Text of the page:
Mother had many amusing sayings: for example, 'It is like giving a donkey strawberries,' when something was wasted on someone, or, 'It runs in families like wooden legs,' when remarking on the peculiarities of someone. Sometimes these sayings were outstandingly ridiculous, as when of someone a bit simple, she would say, 'They would laugh to see a pudding crawl!'; sometimes profound as when an ungracious person behaved in an ill-bred way and she would say, 'What can one expect from a pig but a grunt?'

Joy was born in 1904, so his mother may have been using the phrase in its modern form as far back as the late 1800s. However, there are few matches for the phrase from before the 1990s. One later instance is from Sybil Marshall, A Pride of Tigers: A Fen Family and Its Fortunes (1995):

'There's some folks,' she once said tartly. 'There's some folks as I know that 'ould laugh to see a pudden crawl.'

Eric Partridge & Paul Beale, A Dictionary of Catch Phrases, American and British, from the Sixteenth Century to the Present Day (1992) has this entry for "what would shock me would make a pudding crawl," a somewhat similar-sounding expression that carries a very different meaning:

what would shock me would make a pudding crawl. It takes an awful lot to shock me: predominantly feminine: c. 1880– 1920. Men were supposed to be unshockable, anyway' (L.A., 1971).

The only Google Books match for this sense of the phrase is from Sarah Smith, The Vanished Child (1992) [combined snippets]:

"Curiosity merely startles the cat. Go on."

"Quite sure? After ten years writing blood, what shocks me would make a pudding crawl. Well, then, I shall be my usual caustic self and let the chips fall where they may. Here is what happened to the Knights."

Nigel Rees, A Word in Your Shell-like (2004) has this entry for "laugh to see a pudding crawl":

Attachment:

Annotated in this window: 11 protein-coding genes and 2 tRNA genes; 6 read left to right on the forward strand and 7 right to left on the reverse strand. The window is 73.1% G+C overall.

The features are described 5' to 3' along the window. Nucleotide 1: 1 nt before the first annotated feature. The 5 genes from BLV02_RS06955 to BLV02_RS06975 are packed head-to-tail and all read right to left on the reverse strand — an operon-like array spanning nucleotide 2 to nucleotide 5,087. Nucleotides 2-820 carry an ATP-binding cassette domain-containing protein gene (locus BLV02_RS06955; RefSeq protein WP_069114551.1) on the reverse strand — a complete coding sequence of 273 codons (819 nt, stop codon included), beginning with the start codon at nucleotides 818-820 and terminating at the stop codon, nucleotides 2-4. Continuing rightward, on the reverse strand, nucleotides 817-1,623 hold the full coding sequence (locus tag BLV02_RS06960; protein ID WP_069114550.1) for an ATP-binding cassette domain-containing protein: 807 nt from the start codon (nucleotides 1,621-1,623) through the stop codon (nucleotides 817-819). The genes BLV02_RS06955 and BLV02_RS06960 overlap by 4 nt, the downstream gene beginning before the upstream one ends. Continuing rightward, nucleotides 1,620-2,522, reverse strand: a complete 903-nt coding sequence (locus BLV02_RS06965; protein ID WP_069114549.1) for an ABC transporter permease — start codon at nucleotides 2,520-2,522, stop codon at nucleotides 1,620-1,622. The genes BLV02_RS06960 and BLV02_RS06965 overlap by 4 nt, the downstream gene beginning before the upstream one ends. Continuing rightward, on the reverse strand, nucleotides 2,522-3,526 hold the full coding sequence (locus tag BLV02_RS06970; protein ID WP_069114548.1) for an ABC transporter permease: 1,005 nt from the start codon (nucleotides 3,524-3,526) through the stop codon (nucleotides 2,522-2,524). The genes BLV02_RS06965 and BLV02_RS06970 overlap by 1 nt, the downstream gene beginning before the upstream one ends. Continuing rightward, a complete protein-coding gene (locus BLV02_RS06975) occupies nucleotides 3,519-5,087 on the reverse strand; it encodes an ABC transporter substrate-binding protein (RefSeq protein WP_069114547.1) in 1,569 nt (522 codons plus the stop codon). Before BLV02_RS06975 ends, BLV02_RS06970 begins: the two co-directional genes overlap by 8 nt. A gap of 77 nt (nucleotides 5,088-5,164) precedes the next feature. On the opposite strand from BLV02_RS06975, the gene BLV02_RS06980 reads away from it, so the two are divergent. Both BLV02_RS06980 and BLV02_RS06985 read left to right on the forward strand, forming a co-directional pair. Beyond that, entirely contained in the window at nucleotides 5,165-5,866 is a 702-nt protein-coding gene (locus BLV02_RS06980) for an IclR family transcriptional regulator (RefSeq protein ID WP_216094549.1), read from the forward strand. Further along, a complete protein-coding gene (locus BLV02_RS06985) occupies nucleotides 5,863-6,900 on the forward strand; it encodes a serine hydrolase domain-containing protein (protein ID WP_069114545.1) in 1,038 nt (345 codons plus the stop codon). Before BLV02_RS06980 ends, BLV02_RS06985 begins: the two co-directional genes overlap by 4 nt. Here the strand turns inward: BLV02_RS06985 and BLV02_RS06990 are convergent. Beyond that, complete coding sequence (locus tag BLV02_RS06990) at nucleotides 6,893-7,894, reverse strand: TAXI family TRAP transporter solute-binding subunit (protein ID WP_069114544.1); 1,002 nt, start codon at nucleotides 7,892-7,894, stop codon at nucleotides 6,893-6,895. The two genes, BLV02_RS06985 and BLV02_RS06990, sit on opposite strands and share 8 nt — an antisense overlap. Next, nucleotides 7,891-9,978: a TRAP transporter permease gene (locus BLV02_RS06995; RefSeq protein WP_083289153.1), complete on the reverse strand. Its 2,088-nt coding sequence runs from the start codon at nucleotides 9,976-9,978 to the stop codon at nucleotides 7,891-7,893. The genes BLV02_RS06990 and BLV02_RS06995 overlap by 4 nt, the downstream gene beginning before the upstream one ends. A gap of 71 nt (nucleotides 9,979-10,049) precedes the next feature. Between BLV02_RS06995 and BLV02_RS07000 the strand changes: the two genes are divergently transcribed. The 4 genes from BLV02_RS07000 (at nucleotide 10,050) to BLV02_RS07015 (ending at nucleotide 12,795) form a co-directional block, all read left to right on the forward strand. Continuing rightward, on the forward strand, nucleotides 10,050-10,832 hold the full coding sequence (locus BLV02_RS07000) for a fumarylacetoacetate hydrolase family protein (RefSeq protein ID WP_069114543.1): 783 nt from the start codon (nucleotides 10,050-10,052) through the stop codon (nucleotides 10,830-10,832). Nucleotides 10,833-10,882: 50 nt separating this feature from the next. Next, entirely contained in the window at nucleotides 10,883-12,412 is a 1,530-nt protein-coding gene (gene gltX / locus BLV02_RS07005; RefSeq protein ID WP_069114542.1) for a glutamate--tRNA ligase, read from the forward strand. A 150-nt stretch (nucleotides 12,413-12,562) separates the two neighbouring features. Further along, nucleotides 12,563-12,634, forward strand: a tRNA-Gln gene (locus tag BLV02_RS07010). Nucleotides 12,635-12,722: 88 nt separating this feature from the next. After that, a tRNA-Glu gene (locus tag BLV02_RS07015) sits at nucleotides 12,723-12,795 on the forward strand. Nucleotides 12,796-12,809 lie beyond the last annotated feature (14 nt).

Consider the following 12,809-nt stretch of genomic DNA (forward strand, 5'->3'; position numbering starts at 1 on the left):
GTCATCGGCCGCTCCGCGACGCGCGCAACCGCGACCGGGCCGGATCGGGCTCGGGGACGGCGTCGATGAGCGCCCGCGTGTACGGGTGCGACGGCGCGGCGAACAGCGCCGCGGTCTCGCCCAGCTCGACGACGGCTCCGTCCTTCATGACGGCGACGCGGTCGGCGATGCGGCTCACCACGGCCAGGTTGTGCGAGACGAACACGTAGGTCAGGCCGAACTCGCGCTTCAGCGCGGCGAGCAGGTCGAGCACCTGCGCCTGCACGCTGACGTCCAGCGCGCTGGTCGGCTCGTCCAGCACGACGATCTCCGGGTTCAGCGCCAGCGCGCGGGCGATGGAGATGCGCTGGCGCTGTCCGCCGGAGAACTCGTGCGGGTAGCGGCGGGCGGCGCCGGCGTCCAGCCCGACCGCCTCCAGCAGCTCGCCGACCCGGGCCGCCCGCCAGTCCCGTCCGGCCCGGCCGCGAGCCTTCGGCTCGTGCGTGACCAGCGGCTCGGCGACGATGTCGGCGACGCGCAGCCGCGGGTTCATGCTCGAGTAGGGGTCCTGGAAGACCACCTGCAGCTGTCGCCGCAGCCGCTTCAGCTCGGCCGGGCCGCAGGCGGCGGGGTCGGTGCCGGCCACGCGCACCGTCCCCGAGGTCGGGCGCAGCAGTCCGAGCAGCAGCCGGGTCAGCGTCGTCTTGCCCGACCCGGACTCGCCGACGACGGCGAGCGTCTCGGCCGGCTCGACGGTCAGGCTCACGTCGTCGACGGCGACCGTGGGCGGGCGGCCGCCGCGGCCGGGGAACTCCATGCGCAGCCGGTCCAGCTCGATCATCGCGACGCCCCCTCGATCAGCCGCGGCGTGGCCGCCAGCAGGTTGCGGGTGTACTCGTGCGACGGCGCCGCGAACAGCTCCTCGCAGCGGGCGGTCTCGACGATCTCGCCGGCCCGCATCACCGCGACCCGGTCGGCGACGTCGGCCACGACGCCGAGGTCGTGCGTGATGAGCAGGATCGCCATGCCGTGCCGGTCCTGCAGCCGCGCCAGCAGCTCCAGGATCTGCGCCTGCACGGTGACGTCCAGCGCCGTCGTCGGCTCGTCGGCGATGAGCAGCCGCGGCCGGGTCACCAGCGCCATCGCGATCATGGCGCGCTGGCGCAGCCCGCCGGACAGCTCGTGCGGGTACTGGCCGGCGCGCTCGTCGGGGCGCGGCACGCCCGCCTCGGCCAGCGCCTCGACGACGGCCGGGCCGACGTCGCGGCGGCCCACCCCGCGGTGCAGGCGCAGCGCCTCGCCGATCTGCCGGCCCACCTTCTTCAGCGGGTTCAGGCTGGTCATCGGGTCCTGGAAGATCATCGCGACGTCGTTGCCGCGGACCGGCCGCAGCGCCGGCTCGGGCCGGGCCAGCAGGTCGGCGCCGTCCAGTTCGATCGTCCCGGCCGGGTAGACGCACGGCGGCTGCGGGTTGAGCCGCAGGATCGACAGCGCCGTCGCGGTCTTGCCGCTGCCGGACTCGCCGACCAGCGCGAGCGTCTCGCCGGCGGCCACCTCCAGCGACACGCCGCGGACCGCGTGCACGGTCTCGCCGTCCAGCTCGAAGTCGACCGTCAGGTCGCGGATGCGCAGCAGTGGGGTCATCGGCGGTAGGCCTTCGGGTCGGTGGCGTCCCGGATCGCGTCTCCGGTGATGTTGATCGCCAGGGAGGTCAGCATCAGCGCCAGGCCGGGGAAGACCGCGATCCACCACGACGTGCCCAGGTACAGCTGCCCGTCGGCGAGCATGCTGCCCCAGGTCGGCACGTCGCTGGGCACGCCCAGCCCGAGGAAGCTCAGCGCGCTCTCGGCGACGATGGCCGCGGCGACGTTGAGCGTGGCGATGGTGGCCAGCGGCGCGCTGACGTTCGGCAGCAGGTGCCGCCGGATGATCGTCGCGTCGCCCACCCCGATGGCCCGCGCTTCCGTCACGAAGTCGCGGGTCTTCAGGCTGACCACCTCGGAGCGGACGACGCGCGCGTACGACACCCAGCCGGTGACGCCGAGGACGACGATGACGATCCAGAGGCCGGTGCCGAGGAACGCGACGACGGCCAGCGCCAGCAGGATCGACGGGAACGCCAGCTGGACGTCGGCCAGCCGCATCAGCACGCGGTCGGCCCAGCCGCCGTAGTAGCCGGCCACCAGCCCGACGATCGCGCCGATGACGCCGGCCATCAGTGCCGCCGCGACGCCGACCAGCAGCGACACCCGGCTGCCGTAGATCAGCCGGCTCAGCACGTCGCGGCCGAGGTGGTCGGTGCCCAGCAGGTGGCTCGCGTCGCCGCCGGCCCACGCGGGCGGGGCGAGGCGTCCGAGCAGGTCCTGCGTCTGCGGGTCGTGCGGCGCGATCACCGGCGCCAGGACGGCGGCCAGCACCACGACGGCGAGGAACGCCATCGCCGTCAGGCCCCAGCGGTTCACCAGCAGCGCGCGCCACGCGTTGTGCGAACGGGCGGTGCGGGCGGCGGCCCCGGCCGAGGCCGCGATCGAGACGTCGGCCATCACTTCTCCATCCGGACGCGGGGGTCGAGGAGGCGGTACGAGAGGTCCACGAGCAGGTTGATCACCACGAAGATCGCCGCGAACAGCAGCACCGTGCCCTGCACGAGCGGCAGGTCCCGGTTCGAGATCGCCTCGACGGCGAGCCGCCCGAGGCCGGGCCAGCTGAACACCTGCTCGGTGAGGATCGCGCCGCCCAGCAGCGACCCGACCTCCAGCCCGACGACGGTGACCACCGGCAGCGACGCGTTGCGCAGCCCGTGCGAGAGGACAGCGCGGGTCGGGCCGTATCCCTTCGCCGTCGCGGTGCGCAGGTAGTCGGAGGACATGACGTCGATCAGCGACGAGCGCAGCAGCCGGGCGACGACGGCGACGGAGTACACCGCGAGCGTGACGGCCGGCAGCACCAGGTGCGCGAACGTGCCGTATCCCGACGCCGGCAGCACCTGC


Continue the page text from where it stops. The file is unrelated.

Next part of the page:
(you'd laugh to see a) pudding crawl 'My mother-in-law would say this to children who were having a fit of the giggles for no reason'—Mira Little, Somerset (1999). 'Said when someone laughs at something silly or for no apparent reason'—by the grandmother of the wife of Arthur Haseler, London N22 (2000).

This is clearly the same sense of the phrase that Thomas Joy attributes to his mother sometime in the first half of the 1900s. The usage almost certainly emerged out of the earlier expressions involving watching a pudding creep, but the jump from tipsy rainbows laughing to see a pudding creep (because they aren't wise enough to see the virtue of such creep) to silly people laughing to see a pudding crawl (because they are easily amused) is quite large.

  • This is fascinating, thank you. Did you also look into what was meant by "pudding" in the earliest instances? A creeping sausage might have somewhat different causes and implications than a creeping custard, I would think.
    – 1006a
    Commented Nov 25, 2017 at 10:29
  • @1006a: Unfortunately, the earliest dictionary entries for pudding (from 1707 and 1708) in the sense of food identify it only as "a well known Dish"—although there was sufficient differentiation in puddings by the 1650s to justify the inclusion of entries for botargo ("a kind of Sawsage or Pudding made of the eggs and blood of the Sea Mullet, mixed with salt"), hamkin ("A pudding made upon a shoulder of mutton, all the flesh being first taken off"), sawsidge ("A pudding made of Capon-guts, Pork and Spice, &c."), and silicerne ("A pudding eaten only at funerals"). That pudding ...
    – Sven Yargs
    Commented Nov 25, 2017 at 19:47
  • ...encompassed a wide range of foods is evident from Thomas Blount’s Glossographia Or a Dictionary: Interpreting All Such Hard Words (1656), which defines saucidge as “a kind of pudding, well known” and then details the ingredients that go into “Bolonia Saucidge.” As the title of Blount’s book indicates, the problem with early dictionaries is that they were not much interested in words (like pudding) that everyone knew and used freely already.
    – Sven Yargs
    Commented Nov 25, 2017 at 19:48

I've not heard the expression before.

Seeing a pudding crawl must be an unremarkable event, since if you laugh at a pudding crawl, then you'll laugh at anything.

My initial reaction was that crawl is being used in the sense of one's skin crawling, so puddings like blancmange, trifle, jelly, flan, etc., are easy to make their surfaces look like they are crawling - similarly with rice pudding or custard.

However, I have found (at phrase finder) the phrase "what would shock me would make a pudding crawl", which means:

It takes an awful lot to shock me: predominantly feminine: c. 1880-1920

Which would imply that it is difficult to make a pudding crawl.

It is possible that the pudding crawl has a different meaning in each saying, or that, in the sense of being unshockable, it is being used sarcastically or ironically.

  • 1
    Mmmm.... Blancmange.
    – user11550
    Commented Nov 29, 2011 at 15:27